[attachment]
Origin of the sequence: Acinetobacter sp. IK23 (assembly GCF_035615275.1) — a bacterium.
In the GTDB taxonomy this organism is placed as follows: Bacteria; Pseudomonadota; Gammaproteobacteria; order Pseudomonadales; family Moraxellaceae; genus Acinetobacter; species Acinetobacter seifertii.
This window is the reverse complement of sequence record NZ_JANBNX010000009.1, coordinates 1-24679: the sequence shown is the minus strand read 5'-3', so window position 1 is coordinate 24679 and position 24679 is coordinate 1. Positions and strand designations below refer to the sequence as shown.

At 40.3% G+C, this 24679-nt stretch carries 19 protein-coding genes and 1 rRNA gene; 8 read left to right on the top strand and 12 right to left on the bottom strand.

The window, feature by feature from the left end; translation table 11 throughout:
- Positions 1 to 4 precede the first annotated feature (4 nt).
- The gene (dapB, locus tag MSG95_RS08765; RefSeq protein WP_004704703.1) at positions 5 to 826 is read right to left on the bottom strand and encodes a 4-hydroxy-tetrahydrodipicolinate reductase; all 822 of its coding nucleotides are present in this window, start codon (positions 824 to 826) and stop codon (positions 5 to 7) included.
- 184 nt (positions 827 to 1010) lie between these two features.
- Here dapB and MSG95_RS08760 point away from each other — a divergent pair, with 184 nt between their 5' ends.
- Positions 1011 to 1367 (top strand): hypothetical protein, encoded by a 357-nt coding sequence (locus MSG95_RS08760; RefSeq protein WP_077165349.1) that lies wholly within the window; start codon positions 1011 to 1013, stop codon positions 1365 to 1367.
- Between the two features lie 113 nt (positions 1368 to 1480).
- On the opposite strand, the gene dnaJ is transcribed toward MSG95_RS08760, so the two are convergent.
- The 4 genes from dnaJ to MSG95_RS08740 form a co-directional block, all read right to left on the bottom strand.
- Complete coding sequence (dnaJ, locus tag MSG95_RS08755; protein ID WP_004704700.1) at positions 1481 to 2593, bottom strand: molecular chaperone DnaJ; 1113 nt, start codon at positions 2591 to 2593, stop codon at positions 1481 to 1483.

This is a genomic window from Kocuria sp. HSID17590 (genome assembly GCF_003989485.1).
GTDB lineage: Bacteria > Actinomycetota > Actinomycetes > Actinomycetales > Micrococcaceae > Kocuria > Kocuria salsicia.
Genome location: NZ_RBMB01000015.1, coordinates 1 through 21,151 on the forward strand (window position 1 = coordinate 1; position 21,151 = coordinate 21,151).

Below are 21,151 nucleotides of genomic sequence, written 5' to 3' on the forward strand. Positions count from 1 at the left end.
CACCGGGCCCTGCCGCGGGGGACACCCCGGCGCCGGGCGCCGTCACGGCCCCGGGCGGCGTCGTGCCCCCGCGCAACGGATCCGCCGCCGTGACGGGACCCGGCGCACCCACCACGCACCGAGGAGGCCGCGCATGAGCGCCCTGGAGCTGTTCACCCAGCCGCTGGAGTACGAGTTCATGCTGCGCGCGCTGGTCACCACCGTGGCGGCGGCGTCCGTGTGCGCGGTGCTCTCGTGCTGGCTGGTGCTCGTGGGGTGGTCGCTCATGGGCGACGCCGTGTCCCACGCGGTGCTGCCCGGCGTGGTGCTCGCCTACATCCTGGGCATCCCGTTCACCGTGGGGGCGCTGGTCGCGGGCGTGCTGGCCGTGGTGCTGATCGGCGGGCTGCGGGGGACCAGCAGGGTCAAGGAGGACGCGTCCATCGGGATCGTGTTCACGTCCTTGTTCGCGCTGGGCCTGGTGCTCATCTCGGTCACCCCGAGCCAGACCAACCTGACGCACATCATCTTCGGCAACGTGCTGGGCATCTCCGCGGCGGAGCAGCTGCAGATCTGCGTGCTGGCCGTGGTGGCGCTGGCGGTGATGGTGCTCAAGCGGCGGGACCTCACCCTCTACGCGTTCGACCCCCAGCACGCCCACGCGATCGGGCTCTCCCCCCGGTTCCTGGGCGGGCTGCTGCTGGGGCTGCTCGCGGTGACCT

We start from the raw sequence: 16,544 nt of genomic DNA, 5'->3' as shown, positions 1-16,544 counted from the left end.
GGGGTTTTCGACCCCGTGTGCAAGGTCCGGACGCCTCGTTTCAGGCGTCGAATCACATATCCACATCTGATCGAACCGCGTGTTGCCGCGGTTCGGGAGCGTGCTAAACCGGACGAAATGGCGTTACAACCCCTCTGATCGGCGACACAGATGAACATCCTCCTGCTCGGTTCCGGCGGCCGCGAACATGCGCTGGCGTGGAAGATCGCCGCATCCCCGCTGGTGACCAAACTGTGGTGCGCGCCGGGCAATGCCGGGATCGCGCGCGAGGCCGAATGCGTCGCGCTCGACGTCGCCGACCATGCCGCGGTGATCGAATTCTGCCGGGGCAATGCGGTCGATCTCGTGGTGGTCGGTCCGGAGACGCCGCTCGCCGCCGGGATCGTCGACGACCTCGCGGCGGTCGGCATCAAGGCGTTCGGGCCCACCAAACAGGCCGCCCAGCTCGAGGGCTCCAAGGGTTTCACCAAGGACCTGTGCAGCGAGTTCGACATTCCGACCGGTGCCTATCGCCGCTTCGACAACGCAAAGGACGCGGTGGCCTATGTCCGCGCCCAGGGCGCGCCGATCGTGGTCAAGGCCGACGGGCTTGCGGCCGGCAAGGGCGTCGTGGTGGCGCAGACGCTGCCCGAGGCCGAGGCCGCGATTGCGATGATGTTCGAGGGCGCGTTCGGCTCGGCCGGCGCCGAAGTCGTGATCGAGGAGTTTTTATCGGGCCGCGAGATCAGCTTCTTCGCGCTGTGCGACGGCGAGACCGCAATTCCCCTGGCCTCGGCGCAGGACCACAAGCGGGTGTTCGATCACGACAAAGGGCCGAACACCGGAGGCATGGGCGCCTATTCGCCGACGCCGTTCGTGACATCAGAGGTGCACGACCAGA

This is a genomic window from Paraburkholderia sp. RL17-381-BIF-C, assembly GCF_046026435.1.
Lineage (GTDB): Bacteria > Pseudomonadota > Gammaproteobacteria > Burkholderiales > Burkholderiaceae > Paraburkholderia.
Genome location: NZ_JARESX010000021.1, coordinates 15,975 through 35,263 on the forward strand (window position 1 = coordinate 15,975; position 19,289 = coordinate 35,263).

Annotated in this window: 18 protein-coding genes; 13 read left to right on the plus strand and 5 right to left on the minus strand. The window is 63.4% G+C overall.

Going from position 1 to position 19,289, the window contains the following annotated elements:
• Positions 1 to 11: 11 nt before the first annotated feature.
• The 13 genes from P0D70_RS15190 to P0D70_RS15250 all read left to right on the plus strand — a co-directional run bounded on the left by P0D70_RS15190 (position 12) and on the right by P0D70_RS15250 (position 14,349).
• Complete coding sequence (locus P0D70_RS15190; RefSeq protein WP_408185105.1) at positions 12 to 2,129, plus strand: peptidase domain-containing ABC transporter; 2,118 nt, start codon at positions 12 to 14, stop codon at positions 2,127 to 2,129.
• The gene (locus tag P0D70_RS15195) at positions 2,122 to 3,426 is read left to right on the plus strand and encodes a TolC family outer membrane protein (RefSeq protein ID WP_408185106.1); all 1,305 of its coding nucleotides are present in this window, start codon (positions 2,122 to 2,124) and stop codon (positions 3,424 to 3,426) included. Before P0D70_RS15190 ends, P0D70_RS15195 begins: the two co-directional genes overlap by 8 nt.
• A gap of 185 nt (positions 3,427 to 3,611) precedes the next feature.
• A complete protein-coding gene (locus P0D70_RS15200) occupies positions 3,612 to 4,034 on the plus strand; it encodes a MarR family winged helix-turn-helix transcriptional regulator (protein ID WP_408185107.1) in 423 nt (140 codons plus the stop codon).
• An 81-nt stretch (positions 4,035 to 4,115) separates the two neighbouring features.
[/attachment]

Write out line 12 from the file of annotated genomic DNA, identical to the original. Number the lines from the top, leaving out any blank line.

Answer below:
- On the opposite strand, the gene dnaJ is transcribed toward MSG95_RS08760, so the two are convergent.